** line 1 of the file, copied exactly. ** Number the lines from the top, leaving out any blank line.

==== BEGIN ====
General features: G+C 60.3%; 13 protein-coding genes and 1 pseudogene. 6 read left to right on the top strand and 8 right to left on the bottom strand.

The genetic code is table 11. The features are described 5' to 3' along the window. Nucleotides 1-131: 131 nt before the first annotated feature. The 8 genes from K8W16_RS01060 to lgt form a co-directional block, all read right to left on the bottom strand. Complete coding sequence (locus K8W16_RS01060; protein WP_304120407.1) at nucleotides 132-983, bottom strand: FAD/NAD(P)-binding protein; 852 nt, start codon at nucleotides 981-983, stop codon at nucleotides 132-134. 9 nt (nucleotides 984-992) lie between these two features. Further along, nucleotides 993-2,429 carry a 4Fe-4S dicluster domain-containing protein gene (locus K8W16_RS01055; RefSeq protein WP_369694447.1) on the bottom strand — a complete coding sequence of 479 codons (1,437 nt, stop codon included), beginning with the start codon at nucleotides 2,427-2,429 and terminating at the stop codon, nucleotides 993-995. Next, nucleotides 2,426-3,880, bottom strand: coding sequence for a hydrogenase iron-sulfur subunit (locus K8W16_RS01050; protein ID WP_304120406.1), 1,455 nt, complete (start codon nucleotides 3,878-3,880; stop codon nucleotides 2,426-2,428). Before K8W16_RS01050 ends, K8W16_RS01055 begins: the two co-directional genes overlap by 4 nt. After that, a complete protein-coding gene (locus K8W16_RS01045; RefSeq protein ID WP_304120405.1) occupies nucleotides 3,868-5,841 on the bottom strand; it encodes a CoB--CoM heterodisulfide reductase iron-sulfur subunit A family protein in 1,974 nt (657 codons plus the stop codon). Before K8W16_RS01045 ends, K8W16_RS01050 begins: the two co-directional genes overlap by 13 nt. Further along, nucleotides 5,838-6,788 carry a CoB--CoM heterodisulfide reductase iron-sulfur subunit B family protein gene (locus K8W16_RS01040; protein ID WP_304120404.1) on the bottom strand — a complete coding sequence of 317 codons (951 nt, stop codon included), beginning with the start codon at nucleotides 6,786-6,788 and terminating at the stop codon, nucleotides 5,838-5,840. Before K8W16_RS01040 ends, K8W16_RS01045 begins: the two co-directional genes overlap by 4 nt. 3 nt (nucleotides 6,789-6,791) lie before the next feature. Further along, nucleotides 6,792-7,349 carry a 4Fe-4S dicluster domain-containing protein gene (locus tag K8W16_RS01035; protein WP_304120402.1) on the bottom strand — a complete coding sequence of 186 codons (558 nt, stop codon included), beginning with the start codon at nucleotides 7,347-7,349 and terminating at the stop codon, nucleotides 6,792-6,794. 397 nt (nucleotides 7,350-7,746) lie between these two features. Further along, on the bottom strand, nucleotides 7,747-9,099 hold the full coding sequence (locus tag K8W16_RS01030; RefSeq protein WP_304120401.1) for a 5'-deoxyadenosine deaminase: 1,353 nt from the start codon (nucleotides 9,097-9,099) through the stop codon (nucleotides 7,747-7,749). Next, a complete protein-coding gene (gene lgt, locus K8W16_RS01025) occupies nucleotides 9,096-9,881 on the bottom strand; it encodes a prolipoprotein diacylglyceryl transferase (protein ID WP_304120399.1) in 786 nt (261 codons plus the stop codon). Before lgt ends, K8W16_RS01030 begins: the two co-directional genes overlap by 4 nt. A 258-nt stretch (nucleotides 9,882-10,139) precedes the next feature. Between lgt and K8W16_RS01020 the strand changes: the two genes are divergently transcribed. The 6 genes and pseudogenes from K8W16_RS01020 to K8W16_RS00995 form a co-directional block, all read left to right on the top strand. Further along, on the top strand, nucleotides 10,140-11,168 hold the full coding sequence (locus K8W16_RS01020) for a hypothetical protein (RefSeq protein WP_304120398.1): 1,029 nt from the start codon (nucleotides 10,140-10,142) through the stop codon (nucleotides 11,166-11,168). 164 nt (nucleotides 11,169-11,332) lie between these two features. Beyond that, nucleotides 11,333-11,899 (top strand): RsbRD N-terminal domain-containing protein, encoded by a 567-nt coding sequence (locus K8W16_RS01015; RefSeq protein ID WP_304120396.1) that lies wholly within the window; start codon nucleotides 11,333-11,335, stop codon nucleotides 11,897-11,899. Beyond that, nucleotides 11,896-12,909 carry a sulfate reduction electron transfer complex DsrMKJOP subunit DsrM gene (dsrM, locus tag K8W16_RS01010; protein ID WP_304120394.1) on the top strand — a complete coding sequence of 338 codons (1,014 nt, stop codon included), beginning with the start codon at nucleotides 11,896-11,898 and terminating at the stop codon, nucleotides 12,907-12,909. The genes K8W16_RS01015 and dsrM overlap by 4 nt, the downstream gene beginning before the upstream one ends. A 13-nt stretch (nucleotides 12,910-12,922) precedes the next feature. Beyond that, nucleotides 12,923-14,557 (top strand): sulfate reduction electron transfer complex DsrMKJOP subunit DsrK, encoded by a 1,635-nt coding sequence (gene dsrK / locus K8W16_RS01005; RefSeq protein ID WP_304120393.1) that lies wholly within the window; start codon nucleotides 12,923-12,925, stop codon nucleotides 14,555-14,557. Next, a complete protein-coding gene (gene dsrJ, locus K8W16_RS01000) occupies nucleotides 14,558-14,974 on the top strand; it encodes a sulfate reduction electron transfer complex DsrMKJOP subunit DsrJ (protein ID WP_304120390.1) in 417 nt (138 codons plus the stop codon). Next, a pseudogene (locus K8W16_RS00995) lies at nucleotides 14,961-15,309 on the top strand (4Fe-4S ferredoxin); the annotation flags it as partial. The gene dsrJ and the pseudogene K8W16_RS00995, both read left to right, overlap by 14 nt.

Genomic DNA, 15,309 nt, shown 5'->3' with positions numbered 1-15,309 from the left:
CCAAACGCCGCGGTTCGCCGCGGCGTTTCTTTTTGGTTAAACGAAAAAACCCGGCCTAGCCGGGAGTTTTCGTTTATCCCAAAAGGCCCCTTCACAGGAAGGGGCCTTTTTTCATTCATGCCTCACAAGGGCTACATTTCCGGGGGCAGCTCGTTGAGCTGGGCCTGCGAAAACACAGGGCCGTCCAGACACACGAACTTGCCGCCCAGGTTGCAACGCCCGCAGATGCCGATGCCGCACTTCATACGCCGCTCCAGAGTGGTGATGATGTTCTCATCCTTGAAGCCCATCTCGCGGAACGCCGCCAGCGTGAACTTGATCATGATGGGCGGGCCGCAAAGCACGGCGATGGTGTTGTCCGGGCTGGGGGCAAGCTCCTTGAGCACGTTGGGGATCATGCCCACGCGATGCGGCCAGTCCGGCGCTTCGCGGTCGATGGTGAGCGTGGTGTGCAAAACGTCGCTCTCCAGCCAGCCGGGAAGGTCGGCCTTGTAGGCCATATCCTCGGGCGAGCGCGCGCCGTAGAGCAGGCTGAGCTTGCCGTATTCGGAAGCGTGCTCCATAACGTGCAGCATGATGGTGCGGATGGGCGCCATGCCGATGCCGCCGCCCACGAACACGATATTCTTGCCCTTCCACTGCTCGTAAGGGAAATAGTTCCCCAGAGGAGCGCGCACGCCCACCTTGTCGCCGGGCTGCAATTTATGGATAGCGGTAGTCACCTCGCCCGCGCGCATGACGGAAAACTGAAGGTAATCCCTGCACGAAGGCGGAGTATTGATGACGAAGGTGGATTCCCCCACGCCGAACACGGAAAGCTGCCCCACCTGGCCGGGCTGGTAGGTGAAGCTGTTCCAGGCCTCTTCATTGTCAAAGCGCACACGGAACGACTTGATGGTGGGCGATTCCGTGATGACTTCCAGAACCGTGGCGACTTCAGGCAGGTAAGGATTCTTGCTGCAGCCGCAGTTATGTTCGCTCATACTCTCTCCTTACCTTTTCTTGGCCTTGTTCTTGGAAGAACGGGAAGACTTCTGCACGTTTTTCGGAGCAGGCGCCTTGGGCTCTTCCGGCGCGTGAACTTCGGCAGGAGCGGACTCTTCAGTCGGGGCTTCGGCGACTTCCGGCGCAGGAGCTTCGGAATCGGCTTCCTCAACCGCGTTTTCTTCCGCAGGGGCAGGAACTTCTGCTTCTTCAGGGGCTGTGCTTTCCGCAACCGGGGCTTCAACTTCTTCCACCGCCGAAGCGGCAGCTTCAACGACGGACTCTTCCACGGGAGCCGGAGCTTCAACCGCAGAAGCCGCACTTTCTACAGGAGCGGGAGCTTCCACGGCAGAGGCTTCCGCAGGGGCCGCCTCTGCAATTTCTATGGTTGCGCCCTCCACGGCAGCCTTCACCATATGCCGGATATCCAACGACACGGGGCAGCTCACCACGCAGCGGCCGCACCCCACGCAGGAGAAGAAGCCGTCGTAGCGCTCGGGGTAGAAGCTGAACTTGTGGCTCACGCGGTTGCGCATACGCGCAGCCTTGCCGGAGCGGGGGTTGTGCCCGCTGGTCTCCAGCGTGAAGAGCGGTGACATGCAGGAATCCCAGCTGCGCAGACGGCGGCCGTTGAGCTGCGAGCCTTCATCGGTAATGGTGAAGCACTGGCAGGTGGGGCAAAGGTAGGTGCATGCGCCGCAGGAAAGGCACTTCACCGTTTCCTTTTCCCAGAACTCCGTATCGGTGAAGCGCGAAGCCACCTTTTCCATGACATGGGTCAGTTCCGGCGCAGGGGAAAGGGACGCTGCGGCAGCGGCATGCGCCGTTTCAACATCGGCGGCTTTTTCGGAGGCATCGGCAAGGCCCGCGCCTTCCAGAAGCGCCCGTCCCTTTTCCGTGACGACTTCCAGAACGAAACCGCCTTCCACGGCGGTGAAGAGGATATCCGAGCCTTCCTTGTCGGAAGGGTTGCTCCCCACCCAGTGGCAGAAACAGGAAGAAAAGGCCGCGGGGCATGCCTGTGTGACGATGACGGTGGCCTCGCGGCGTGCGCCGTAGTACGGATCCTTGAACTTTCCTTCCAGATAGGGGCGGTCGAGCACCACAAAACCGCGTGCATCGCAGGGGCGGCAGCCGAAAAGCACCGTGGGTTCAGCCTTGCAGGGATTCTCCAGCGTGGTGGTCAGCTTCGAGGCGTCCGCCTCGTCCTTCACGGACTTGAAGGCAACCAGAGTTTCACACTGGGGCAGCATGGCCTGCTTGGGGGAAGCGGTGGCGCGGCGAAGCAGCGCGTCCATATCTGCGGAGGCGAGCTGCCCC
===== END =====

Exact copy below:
General features: G+C 60.3%; 13 protein-coding genes and 1 pseudogene. 6 read left to right on the top strand and 8 right to left on the bottom strand.